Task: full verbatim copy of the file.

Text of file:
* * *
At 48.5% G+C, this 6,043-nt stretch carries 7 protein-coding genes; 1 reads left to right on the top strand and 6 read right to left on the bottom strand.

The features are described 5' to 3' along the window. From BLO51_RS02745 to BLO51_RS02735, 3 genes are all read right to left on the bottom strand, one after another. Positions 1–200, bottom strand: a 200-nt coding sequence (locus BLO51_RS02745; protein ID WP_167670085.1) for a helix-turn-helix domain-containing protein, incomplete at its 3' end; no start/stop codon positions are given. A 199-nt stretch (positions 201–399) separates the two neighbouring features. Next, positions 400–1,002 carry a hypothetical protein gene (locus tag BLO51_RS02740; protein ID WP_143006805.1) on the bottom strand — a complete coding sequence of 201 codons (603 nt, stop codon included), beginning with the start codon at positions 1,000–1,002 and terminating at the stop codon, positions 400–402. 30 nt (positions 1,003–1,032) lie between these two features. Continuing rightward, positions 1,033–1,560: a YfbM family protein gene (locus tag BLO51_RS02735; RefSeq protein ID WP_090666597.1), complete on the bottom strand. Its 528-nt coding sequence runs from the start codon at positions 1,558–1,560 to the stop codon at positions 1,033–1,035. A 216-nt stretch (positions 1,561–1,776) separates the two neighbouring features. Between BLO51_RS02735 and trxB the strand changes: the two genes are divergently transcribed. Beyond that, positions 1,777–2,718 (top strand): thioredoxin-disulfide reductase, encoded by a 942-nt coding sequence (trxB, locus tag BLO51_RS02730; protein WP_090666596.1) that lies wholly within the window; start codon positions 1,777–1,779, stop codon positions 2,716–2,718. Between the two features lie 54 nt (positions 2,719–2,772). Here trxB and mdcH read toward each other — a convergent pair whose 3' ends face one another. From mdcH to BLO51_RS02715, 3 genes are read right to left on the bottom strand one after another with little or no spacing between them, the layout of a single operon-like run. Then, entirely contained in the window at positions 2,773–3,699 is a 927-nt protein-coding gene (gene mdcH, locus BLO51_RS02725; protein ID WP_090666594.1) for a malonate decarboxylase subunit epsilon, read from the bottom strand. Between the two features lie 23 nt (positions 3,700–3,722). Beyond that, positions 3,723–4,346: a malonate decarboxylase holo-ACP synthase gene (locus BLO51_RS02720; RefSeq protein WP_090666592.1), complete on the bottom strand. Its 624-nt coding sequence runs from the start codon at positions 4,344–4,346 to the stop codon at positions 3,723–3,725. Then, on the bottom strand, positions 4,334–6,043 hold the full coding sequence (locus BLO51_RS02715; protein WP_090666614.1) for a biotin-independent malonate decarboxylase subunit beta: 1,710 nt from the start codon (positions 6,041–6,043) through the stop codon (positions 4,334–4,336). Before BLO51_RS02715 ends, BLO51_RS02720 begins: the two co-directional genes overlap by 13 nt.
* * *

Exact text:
At 48.5% G+C, this 6,043-nt stretch carries 7 protein-coding genes; 1 reads left to right on the top strand and 6 read right to left on the bottom strand.

The features are described 5' to 3' along the window. From BLO51_RS02745 to BLO51_RS02735, 3 genes are all read right to left on the bottom strand, one after another. Positions 1–200, bottom strand: a 200-nt coding sequence (locus BLO51_RS02745; protein ID WP_167670085.1) for a helix-turn-helix domain-containing protein, incomplete at its 3' end; no start/stop codon positions are given. A 199-nt stretch (positions 201–399) separates the two neighbouring features. Next, positions 400–1,002 carry a hypothetical protein gene (locus tag BLO51_RS02740; protein ID WP_143006805.1) on the bottom strand — a complete coding sequence of 201 codons (603 nt, stop codon included), beginning with the start codon at positions 1,000–1,002 and terminating at the stop codon, positions 400–402. 30 nt (positions 1,003–1,032) lie between these two features. Continuing rightward, positions 1,033–1,560: a YfbM family protein gene (locus tag BLO51_RS02735; RefSeq protein ID WP_090666597.1), complete on the bottom strand. Its 528-nt coding sequence runs from the start codon at positions 1,558–1,560 to the stop codon at positions 1,033–1,035. A 216-nt stretch (positions 1,561–1,776) separates the two neighbouring features. Between BLO51_RS02735 and trxB the strand changes: the two genes are divergently transcribed. Beyond that, positions 1,777–2,718 (top strand): thioredoxin-disulfide reductase, encoded by a 942-nt coding sequence (trxB, locus tag BLO51_RS02730; protein WP_090666596.1) that lies wholly within the window; start codon positions 1,777–1,779, stop codon positions 2,716–2,718. Between the two features lie 54 nt (positions 2,719–2,772). Here trxB and mdcH read toward each other — a convergent pair whose 3' ends face one another. From mdcH to BLO51_RS02715, 3 genes are read right to left on the bottom strand one after another with little or no spacing between them, the layout of a single operon-like run. Then, entirely contained in the window at positions 2,773–3,699 is a 927-nt protein-coding gene (gene mdcH, locus BLO51_RS02725; protein ID WP_090666594.1) for a malonate decarboxylase subunit epsilon, read from the bottom strand. Between the two features lie 23 nt (positions 3,700–3,722). Beyond that, positions 3,723–4,346: a malonate decarboxylase holo-ACP synthase gene (locus BLO51_RS02720; RefSeq protein WP_090666592.1), complete on the bottom strand. Its 624-nt coding sequence runs from the start codon at positions 4,344–4,346 to the stop codon at positions 3,723–3,725. Then, on the bottom strand, positions 4,334–6,043 hold the full coding sequence (locus BLO51_RS02715; protein WP_090666614.1) for a biotin-independent malonate decarboxylase subunit beta: 1,710 nt from the start codon (positions 6,041–6,043) through the stop codon (positions 4,334–4,336). Before BLO51_RS02715 ends, BLO51_RS02720 begins: the two co-directional genes overlap by 13 nt.